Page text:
The following are purely the views of the author, and are not endorsed by Insight. The content on this website is strictly the property of Insight and the Students’ Gymkhana IIT Bombay. If you wish to reproduce any content herein, please contact us:
Chief Editors: Mihir Kulkarni, Niranjan Thakurdesai
Mail to: insight [at] iitb.ac.in
I am interning at Daikin Industries, Japan. The company manufactures air-conditioners and is renowned in this field. I am intrigued by core mechanical engineering and after talking to seniors, I decided to pursue this interest by taking up an internship here. I had done some projects in my department which motivated me to take up an industrial intern.
Daikin hires interns for its R&D department, something I wanted to work in. Also, the company offered a nice stipend. The company not only presented an attractive front, but also seemed promising in taking its interns seriously. I was mentally prepared and geared up for working on problems on end, in a neat and organized manner. The selection procedure was fairly straightforward. Candidates were shortlisted on the basis of a cover letter and resume. This was followed by personal interviews. The cover letter is a very important document and was often referred to during the interview. The interview had both technical and HR components. The interview tests you on two main attributes that the company is looking for in a candidate. The first one is obviously to see that one is technically sound. The second one, which matters a lot, is whether he can live in Japan for a long time. Daikin does not visit the campus for placements, so a PPO is probably the only way to bag an opportunity to work for the company later. Hence, they want to see if the candidate can adapt to a Japanese lifestyle.
I am a part of the IIT Bombay Racing team and that helped me take care of the technical part. I just had to make sure to explain my position in the simplest way possible. With regards to the HR section of my interview, seniors’ fundae were instrumental in helping me get through. They gave me some important pointers for communicating with them. The Japanese people prefer very slowly spoken, easy English. It is important that you speak only the most essential words.
At Daikin: All’s cool
There’s plenty of stuff about my intern that I love. When I reached here, we had to undergo a two-day training on basic survival Japanese as hardly anybody ever speaks English in Japan. This was followed by a meeting with my guide and a formal introduction to my department. My department is dedicated to the operations of AC compressors. My work involves designing a component for testing deformations during welding, running simulations and then comparing the test results.
My guide made sure to give me a bird’s eye view of the big picture of my work in the context of the whole project.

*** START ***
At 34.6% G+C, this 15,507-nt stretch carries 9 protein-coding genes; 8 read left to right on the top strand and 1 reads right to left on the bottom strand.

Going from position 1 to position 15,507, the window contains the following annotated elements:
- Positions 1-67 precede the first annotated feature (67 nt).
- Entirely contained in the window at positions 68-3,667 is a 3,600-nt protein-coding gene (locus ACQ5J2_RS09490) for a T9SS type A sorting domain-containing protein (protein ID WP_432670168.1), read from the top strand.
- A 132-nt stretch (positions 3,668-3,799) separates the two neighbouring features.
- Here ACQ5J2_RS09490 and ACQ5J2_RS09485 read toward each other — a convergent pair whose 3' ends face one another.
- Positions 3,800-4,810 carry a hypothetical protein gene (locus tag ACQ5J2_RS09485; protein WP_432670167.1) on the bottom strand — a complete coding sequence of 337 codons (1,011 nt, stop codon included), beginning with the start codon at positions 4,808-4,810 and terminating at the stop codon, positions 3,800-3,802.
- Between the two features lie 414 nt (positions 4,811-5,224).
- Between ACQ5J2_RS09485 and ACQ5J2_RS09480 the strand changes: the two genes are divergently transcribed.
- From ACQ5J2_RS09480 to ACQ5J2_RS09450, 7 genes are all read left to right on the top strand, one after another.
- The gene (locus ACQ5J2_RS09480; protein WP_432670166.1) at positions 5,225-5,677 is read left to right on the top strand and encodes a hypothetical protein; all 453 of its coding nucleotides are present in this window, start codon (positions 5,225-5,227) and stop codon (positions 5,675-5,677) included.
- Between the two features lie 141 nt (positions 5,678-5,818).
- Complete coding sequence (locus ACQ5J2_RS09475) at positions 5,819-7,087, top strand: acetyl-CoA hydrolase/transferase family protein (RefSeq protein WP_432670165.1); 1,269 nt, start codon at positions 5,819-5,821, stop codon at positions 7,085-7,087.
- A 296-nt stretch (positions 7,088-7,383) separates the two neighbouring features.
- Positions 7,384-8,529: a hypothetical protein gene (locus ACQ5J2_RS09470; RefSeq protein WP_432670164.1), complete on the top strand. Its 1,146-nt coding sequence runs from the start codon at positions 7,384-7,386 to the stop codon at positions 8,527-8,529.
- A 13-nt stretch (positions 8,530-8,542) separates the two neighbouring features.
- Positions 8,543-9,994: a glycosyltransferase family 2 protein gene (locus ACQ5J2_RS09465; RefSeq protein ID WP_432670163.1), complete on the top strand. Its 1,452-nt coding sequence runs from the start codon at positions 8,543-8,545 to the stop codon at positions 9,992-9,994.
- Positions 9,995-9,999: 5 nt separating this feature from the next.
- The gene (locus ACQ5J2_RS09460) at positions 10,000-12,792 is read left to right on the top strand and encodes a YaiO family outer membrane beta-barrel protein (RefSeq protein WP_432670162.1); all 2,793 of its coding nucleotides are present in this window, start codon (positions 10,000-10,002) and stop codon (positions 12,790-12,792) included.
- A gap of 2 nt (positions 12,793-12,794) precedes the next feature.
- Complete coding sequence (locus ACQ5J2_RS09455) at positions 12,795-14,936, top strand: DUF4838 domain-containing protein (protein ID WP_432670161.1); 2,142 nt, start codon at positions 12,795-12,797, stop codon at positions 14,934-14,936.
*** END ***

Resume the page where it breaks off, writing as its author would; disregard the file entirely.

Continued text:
I get enough freedom and at the same time, enough support for my work. Even though I work in the R&D department, I get to see the assembly and manufacturing of ACs and other products in the company. I also have the liberty to look around the factory anytime. Working at Daikin has been an amazing learning experience – it has been fulfilling to see my work being implemented in their projects and getting decently paid for it! Daikin provides good accommodation (with really high speed internet) and return flight tickets. Also, travel expenses to office and back are borne by the company itself. A good life indeed!
Japan: Survival Guide
I have had the opportunity to explore the whole of Japan in my time here. Language can be somewhat of a problem. The people here are not very comfortable with English, including my guide himself. Each and every mode of communication uses Japanese including my computer and the softwares in it. My guide has been very helpful in this regard and arranged for English versions of some vital softwares. So, with some effort and Google Translate, we all communicate quite well.
Japan is a very good country to live in. It is safe and very clean. It is well-known that the country is technologically sound and I stand testament to this very fact. The Japanese people are down–to-earth, unimaginably helpful and extremely dedicated to their work.
This may sound unbelievable, but Japan is one country where you feel absolutely safe even in the face of massive calamity. For instance, my factory is very close to the sea and there is a board at the nearest train station saying “Beware of Tsunami”. It is a very casual board and people don’t seem very troubled by it. That’s how sturdy and disaster-proof the buildings in Japan are made!
For touring around, there are innumerable places one can visit. Mount Fuji, Kyoto, Okinawa and the numerous amusement parks across the country keep you engaged during the weekends. These are more than you can cover during your internship. Everything I’ve visited so far has been really good and unique. Mount Fuji also provides a good trekking route.
I wouldn’t say Japan is the best country for vegetarians. Otherwise, the food is great and the variety of dishes will take you by surprise. The food is very, very different from Indian food and a lot less spicy. But, as long as you’re ready to gorge on meat and fish, you might even enjoy the food! Personally, I have liked the food here quite a lot. There are many Indian restaurants for times when you get all sentimental about Indian food which is an added bonus. The stipend is more than sufficient for good food and travel expenses in Japan. However, I’d still recommend that you carry some stuff to whip up instant meals when in need. Knowing how to cook can be a big advantage.
Overall, it has been a wonderful internship and a lovely place.